Wednesday, July 15, 2009
Why am I doing this again........
Word has been getting out that I am heading into the Sahara for 6 days, carrying all my food and water, and people are starting to ask me questions like - Are you CRAZY? - You feeling OK? - Why Why Why? - What you trying to prove? - Do you think you`ll make it? -
The reality is that this will not be easy. Everyday I am researching MDS on Google (thank the cyber gods for Google) and the deeper I dig, the more harsh the reality becomes with exactly what I got myself into. You don`t just show up and run this race, no way Jose`.... Making it to Morocco is a challenge in itself, proper and careful preparation, loads of research on equipment, types of foods, travel arrangements and spending a lot of $s just to take part.
So, why am I doing this............
This started as a kinda of a daft idea, and now I find myself heading towards the Sahara with every passing day.....
260 days or 6253 hours or 375190 minutes and counting as I am writing this till I am standing somewhere in the Sahara, on a starting line, waiting to go on one of the greatest running races/adventures in the world. I have always been in awe of people pushing themselves to the limit, testing themselves against the elements. People like Mike Horn, Riaan Manser, Freya Hoffmeister and Eddie Aikau are all influences in my decision to take part in this race. It all started for them with a dream to achieve their personal goals, so this has always been a dream and now it is becoming a reality!
I'm not sure that it's all that important how a dream is born. That is, if it's a good dream and it signifies something you want out of life, what's more important than its roots is that that you seek that dream out, that you chase it with such unbridled passion that you'll make it your own reality. In doing so, you'll likely experience many twists and turns -- triumphs and defeats -- expected outcomes and utter surprises. If you dream of finishing a big race, your dream is often of the finish, not of the long journey to reach the finish line, especially not the months of preparation it takes to even reach the starting line. In the end, maybe you'll get that Finisher's shirt or medal. Even better though, maybe you'll make a new friend or experience something that enriches your life in a way that will leave you a different person - or some wonderful combination. The beauty of chasing a dream is that the dream itself is often outcome-focused, but the reality that's delivered brings some of the most cherished rewards to you.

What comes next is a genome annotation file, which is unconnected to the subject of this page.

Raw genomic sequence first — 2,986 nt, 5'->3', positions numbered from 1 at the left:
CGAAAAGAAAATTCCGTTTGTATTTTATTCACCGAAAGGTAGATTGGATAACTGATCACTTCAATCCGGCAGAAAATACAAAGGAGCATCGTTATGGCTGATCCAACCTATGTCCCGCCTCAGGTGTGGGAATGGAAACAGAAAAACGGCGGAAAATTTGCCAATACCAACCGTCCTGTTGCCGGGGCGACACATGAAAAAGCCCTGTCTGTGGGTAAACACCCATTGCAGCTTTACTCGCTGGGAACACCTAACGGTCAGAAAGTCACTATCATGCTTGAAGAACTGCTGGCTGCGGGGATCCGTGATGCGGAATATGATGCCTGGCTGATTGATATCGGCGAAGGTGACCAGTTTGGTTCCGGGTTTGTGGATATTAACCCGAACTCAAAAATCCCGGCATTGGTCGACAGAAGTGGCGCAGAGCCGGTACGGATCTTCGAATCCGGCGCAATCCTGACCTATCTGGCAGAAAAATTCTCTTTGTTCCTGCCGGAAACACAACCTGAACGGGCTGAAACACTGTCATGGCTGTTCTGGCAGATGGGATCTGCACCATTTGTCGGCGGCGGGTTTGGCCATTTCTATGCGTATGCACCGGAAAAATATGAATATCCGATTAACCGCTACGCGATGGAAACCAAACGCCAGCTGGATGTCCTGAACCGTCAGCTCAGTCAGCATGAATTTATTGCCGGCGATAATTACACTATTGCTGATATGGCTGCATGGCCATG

Taking part in this dream also impacts the people closest to you as they need to put up with your obsession to get one more run in before the day is over. I am lucky to have a very special lady in my life, my wife Fiona. Fi has been on board with my decision from day one, and only now I realise what she has to sacrifice in order for me to complete this race. Athletes can be very selfish, as many hours have to be spent to ensure you are ready to take part and it is easy to neglect the ones you love without realising it. I know that when I am crossing the Sahara dunes, Fi will be there in spirit nudging me along to get to the finish line, and maybe if I am lucky, she`ll be there when I cross the finishing line! Thank you Babe!!
Chasing this dream also brings a chance to help raise awareness for families suffering from Autism. There is no known cure for Autism and all funds raised during my preparations and the race will go to research and help families to deal with this disorder. I will be posting more info on Autism and how you can get involved, and try and raise the profile here in Dubai and hopefully internationally. The Ernie Els foundation has been very supportive and I will be running the race for Ernie`s son Ben. When the going gets tough I will think of Ben and the millions of other people affected by this disorder. This one is for you Ben!